Policy Summary

03/23/12

Home Owner Managing Energy Savings (HOMES) Act of 2012

Introduced by Representatives David McKinley (R-W.Va.) and Peter Welch (D-Vt.), the Home Owner Managing Energy Savings (HOMES) Act (H.R. 4230) would advance U.S. energy efficiency while also creating domestic jobs, saving homeowners money and reducing carbon pollution. 

HOMES Act Summary

H.R. 4230 would incentivize homeowners to undertake comprehensive energy-saving improvements in their primary residences.  By creating a rebate program, the legislation would help homeowners afford specific home energy efficiency retrofits, including a combination of: better windows; insulation; heating, ventilation and air conditioning (HVAC) equipment; air and duct sealing; and other home improvements that lower energy consumption and cost.  The bill would authorize $500 million for the rebates each year from 2013 to 2016. 

Additionally, H.R. 4230 would grant money to states for complementary financing programs, and fund administrative and technical support through the states and the U.S. Department of Energy (DOE). 

Rebate Program

The HOMES Act would provide rebates based on estimated savings as determined by an energy audit, starting at $2,000 for homeowners who can demonstrate 20 percent savings and increasing incrementally up to $8,000 or 50 percent of the project’s cost, whichever is less.  All existing residential buildings of four units or less would be eligible for the program.

A homeowner may claim:

$2000 for a 20-24% reduction in energy use

$3000 for a 24-29% reduction in energy use

$4000 for a 30-34% reduction in energy use

$5000 for a 35-39% reduction in energy use

$6000 for a 40-44% reduction in energy use

$7000 for a 45-49% reduction in energy use

$8000 for a 50% or greater reduction in energy use

The energy use counted includes energy for heating, cooling, hot water, and permanent lighting; the estimate of savings would be calibrated to actual past home energy bills. Homeowners would be permitted to transfer the rebate to the contractor performing the retrofit work. They would not be able to claim additional federal tax credits for the work (if any apply). Violators would face fines up to $15,000 for each violation or three times the value of any associated rebate.

Quality Assurance

H.R. 4230 would require that contractors are licensed and insured to install retrofits, and accredited by Building Performance Institute (BPI) or Residential Energy Services Network (RESNET) or an equivalent certification program.  All retrofits would include a test-out procedure, and some residences would be inspected by independent quality assurance providers, which may be qualified by the Building Performance Institute (BPI), the Residential Energy Services Network (RESNET), or another approved program

The measure also would direct states to establish quality assurance programs, including lists of qualified contractors.

Impacts

If enacted into law, this legislation would save Americans money on their energy bills and boost job creation in some of the hardest hit economic sectors, including the construction and manufacturing sectors.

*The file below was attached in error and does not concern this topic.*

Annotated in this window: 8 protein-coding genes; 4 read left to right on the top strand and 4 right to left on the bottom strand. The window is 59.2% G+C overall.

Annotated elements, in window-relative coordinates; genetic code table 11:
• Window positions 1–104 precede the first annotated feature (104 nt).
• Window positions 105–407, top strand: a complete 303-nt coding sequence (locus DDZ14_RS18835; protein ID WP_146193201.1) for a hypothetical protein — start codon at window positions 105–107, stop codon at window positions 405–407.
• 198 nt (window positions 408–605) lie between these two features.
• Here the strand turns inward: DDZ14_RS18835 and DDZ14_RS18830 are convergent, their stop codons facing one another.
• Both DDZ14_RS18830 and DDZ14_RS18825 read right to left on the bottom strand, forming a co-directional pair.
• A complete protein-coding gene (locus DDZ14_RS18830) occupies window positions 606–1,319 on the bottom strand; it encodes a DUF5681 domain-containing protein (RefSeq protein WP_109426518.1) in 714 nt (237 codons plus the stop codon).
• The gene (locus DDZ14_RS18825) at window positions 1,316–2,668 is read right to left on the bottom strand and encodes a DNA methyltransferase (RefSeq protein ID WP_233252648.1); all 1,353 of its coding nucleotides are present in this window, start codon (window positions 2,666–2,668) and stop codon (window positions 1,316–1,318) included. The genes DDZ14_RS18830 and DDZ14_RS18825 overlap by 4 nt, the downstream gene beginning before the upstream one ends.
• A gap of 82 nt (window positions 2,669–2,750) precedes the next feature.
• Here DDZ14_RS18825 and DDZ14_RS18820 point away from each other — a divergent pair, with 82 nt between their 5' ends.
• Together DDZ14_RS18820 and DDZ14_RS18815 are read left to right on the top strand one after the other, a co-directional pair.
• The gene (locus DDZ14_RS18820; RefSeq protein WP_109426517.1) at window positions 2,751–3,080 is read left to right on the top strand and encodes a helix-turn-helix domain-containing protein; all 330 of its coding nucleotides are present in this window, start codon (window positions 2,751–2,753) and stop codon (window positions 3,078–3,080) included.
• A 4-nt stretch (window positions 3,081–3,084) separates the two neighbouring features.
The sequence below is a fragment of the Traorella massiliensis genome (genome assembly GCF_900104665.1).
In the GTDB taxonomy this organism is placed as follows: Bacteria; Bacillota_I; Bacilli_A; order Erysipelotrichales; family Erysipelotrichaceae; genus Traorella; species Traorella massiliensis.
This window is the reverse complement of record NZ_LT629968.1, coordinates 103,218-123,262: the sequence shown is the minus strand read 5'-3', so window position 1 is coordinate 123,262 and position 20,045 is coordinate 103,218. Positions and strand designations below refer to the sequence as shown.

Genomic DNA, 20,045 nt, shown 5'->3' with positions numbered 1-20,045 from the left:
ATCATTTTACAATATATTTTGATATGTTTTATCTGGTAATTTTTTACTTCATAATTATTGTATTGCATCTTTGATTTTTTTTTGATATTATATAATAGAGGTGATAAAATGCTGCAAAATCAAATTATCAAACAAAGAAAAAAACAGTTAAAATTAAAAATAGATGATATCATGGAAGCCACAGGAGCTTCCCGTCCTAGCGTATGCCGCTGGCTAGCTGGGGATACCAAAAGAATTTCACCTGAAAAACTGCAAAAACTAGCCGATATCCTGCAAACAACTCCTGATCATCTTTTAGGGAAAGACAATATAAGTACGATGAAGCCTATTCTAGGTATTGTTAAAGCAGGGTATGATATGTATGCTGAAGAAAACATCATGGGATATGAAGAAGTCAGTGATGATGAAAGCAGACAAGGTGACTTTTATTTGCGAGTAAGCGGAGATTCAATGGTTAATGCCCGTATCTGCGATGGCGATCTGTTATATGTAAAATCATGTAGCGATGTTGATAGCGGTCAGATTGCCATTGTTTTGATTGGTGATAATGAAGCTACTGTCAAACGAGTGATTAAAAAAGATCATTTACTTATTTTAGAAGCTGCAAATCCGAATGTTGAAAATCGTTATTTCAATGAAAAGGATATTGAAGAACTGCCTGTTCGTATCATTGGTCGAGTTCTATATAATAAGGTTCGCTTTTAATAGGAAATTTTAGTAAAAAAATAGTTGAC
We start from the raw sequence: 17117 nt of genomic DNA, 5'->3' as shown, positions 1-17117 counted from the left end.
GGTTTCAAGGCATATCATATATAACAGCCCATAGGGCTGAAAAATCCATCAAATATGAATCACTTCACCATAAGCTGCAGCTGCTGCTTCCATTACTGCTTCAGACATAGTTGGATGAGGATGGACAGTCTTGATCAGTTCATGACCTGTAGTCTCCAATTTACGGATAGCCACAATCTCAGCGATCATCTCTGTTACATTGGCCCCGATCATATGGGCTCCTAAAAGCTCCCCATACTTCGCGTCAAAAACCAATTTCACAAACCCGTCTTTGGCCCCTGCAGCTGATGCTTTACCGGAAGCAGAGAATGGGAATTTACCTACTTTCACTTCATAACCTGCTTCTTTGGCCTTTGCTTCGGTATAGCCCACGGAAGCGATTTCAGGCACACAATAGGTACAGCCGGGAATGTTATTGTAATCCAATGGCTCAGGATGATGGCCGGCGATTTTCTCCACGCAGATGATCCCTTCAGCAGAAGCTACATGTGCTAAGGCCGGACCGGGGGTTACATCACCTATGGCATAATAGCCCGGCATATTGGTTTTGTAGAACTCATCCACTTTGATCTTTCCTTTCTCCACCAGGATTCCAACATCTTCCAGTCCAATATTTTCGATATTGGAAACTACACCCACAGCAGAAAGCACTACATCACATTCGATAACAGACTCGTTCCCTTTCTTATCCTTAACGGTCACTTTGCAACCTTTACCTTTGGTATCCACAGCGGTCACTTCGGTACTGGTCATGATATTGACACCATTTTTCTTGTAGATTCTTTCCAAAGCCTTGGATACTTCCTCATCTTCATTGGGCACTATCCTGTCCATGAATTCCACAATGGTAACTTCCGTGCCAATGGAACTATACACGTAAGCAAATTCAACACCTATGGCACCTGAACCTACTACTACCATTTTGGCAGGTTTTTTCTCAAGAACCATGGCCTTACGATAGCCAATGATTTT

The construction industry has significant capacity to generate jobs quickly by refocusing out-of-work construction labor on energy retrofits, according to McKinsey and Company, particularly because retrofitting homes is a labor-intensive process that employs similar skills as residential and commercial construction.  Moreover, experienced construction workers can be retrained as energy retrofitters in very little time.  The construction jobs – targeted by the legislation – cannot not be outsourced and more than 90 percent of energy efficiency technologies are manufactured in America. 

Energy retrofits could also indirectly create a substantial number of domestic jobs in manufacturing and other related industries, according to McKinsey and Company.  For example, growth in the home retrofitting industry could boost demand for construction products (which are predominantly made in the United States) and high efficiency equipment (much of which is made in the United States), and for the retail supply chain that delivers them to local markets, thus reducing unemployment in these sectors. 

The HOMES Act would not only produce jobs, it could also have a substantial impact on carbon emissions.  The U.S. Energy Information Administration has indicated that home energy use accounts for 21 percent of the overall U.S. carbon footprint.  And because the bulk of America’s existing housing stock was built before the adoption of modern efficiency standards, basic yet highly cost-effective energy-saving measures such as caulking, insulation, duct repair, window replacement and heating and cooling system upgrades can lead to dramatic gains in efficiency, reducing household energy consumption for most residences by 10 to 40 percent. 

*Note: The HOMES Act builds off of Rep. Welch’s Home Star Energy Retrofit Act (H.R. 5019), which passed the House of Representatives with bipartisan support in the 111th Congress, but was not considered in the Senate.